Rabbit Trails #7

By Jonny Jimison

Click through for this week’s edition of Jonny Jimison’s Rabbit Trails. Read More ›

Spontaneous Human Combustion—What a Stroke of Luck!

By Jonathan Rogers

When I was a boy, I read a comic book about which I remember only one scene: the protagonists are being menaced by a bad guy with a gun. They get backed into a corner (literally, if memory serves, not figuratively), and just when it is obvious that there is no way they could possibly escape, the bad guy bursts into flames right before their eyes. One protagonist turns to the other and says, “Spontaneous human combustion: what a stroke of luck!”

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Review: Rebecca Reynolds’ Courage, Dear Heart

By Pete Peterson

I’m a slow reader, and it’s rare that a writer comes along with a voice so captivating that I can’t stop reading. I finished this one in less than 24 hours (a real feat for me), and I’m just about to slip it onto my shelf of favorites right in between what I consider its spiritual forebears: Annie Dillard’s Pilgrim at Tinker Creek, and Robert Farrar Capon’s The Supper of the Lamb. Read More ›

Rabbit Reads Book Group: Culture Making, Week Two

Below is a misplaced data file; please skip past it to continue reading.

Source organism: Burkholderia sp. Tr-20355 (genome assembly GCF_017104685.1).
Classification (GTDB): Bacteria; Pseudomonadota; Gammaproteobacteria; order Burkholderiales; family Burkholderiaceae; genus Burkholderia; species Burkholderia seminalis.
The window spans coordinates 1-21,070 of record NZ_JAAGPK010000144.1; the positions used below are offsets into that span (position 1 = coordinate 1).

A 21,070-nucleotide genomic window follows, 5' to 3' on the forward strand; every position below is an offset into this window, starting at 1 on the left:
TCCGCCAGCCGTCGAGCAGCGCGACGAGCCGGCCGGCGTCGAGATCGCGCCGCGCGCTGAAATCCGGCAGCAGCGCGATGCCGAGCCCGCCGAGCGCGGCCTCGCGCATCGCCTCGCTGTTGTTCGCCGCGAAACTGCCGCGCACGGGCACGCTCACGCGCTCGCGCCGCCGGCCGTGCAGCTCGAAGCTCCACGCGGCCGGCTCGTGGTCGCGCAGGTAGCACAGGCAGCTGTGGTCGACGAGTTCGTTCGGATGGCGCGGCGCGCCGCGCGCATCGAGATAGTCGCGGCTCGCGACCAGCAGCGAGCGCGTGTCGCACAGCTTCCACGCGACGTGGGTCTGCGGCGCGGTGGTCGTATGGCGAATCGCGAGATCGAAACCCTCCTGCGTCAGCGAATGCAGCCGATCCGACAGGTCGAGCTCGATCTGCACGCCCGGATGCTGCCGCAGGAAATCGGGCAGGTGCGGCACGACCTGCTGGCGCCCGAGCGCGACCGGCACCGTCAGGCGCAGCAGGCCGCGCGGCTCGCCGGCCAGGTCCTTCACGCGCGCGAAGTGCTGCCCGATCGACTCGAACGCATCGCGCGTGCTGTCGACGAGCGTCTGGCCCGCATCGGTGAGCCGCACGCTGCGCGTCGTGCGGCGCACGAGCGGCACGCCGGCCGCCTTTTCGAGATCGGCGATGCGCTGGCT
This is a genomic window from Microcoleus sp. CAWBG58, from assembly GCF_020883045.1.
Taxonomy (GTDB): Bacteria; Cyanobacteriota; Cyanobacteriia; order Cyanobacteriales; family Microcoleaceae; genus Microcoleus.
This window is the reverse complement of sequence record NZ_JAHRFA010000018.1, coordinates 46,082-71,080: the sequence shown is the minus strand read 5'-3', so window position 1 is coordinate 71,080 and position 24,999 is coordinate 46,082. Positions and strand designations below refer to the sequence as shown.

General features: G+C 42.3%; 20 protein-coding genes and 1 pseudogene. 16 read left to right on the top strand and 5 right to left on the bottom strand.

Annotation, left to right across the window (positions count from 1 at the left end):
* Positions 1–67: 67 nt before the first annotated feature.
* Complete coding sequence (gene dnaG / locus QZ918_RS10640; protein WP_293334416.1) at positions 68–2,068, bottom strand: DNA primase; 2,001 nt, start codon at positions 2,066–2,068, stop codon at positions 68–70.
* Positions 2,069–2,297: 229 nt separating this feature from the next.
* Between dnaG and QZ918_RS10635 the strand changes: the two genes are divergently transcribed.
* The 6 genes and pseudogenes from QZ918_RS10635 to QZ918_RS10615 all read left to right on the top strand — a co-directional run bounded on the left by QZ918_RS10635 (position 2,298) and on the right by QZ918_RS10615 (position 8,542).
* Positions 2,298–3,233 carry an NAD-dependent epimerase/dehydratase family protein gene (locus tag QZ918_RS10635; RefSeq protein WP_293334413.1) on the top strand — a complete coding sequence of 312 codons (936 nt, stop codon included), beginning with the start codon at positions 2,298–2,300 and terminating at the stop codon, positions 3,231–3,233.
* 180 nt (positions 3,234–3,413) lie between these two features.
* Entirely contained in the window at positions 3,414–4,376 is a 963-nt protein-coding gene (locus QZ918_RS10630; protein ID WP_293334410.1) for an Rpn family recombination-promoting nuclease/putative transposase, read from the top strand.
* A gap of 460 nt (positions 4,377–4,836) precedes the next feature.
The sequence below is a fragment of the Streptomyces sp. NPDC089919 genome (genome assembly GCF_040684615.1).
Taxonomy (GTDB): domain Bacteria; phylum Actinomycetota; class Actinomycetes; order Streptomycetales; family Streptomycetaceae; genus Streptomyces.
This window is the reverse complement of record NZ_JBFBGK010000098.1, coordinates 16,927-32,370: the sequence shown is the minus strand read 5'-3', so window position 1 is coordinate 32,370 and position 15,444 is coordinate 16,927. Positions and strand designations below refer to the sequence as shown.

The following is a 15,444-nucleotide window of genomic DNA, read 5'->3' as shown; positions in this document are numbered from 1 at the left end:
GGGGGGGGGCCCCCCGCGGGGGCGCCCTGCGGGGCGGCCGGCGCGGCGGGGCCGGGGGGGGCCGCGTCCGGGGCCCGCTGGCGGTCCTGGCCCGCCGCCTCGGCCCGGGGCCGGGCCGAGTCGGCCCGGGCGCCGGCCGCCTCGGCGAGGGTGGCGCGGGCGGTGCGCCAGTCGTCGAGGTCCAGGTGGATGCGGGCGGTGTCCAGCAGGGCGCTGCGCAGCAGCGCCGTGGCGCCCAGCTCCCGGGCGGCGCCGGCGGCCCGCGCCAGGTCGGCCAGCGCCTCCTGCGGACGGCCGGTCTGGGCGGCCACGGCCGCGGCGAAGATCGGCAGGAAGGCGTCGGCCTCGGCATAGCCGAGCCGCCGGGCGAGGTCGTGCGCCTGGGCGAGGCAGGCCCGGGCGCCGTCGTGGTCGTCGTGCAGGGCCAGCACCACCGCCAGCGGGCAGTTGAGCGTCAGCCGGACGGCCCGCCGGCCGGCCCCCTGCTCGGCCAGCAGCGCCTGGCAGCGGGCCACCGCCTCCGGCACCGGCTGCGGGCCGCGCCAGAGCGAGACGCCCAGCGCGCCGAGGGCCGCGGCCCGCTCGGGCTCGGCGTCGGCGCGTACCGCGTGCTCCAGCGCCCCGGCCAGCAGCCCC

By Jen Rose Yokel

Welcome to Week 2 of The Rabbit Reads Book Group – Culture Making. This week, we’re looking at Chapters 3-5.

A couple weeks ago while preparing for this read-through of Culture Making, I posed two questions on the RR Forum: “What do you think of when you hear the word ‘culture’? And what was your relationship to culture when you were growing up?” The answers weren’t surprising…

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An Interview With A. S. Peterson: Frankenstein (Part II)

By Drew Miller

In case you haven’t heard, A. S. Peterson (aka Pete Peterson) has written an adaptation of Mary Shelley’s classic Frankenstein for the stage. In Pete’s own words, “this is not your mama’s Frankenstein.” Show up to the play and you’ll find an eloquent Monster, theological questions of creation and death just as abounding as questions of scientific progress, and a Victor Frankenstein indelibly shaped by the drama of his family.

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Two Laws